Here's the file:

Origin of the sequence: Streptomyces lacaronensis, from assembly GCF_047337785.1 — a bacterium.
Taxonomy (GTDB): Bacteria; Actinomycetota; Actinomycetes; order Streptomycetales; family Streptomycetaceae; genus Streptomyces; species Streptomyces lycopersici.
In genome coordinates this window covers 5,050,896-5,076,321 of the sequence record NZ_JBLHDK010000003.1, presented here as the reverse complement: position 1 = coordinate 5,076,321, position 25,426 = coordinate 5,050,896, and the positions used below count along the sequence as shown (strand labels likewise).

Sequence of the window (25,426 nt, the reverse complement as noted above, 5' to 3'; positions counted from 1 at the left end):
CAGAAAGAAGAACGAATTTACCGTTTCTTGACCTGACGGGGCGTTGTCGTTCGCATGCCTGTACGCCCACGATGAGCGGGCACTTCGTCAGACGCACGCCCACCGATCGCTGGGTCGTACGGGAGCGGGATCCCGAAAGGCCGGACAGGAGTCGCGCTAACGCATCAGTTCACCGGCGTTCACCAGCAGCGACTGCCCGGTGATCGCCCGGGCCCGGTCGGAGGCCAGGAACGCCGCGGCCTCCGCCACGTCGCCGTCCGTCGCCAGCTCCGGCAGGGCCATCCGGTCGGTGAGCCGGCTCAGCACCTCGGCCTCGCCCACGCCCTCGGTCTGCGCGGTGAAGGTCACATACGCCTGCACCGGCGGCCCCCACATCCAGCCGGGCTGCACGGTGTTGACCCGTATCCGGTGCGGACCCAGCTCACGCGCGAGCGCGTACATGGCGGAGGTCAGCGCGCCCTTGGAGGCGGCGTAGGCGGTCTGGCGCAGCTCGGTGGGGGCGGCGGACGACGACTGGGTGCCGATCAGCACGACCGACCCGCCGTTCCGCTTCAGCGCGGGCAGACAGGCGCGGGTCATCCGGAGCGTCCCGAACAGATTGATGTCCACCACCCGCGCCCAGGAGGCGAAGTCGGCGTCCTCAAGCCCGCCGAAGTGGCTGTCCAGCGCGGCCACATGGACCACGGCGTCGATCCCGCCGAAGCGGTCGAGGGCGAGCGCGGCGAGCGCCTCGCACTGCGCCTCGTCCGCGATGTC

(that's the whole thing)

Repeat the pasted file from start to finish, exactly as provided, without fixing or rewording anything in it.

Origin of the sequence: Streptomyces lacaronensis, from assembly GCF_047337785.1 — a bacterium.
Taxonomy (GTDB): Bacteria; Actinomycetota; Actinomycetes; order Streptomycetales; family Streptomycetaceae; genus Streptomyces; species Streptomyces lycopersici.
In genome coordinates this window covers 5,050,896-5,076,321 of the sequence record NZ_JBLHDK010000003.1, presented here as the reverse complement: position 1 = coordinate 5,076,321, position 25,426 = coordinate 5,050,896, and the positions used below count along the sequence as shown (strand labels likewise).

Sequence of the window (25,426 nt, the reverse complement as noted above, 5' to 3'; positions counted from 1 at the left end):
CAGAAAGAAGAACGAATTTACCGTTTCTTGACCTGACGGGGCGTTGTCGTTCGCATGCCTGTACGCCCACGATGAGCGGGCACTTCGTCAGACGCACGCCCACCGATCGCTGGGTCGTACGGGAGCGGGATCCCGAAAGGCCGGACAGGAGTCGCGCTAACGCATCAGTTCACCGGCGTTCACCAGCAGCGACTGCCCGGTGATCGCCCGGGCCCGGTCGGAGGCCAGGAACGCCGCGGCCTCCGCCACGTCGCCGTCCGTCGCCAGCTCCGGCAGGGCCATCCGGTCGGTGAGCCGGCTCAGCACCTCGGCCTCGCCCACGCCCTCGGTCTGCGCGGTGAAGGTCACATACGCCTGCACCGGCGGCCCCCACATCCAGCCGGGCTGCACGGTGTTGACCCGTATCCGGTGCGGACCCAGCTCACGCGCGAGCGCGTACATGGCGGAGGTCAGCGCGCCCTTGGAGGCGGCGTAGGCGGTCTGGCGCAGCTCGGTGGGGGCGGCGGACGACGACTGGGTGCCGATCAGCACGACCGACCCGCCGTTCCGCTTCAGCGCGGGCAGACAGGCGCGGGTCATCCGGAGCGTCCCGAACAGATTGATGTCCACCACCCGCGCCCAGGAGGCGAAGTCGGCGTCCTCAAGCCCGCCGAAGTGGCTGTCCAGCGCGGCCACATGGACCACGGCGTCGATCCCGCCGAAGCGGTCGAGGGCGAGCGCGGCGAGCGCCTCGCACTGCGCCTCGTCCGCGATGTC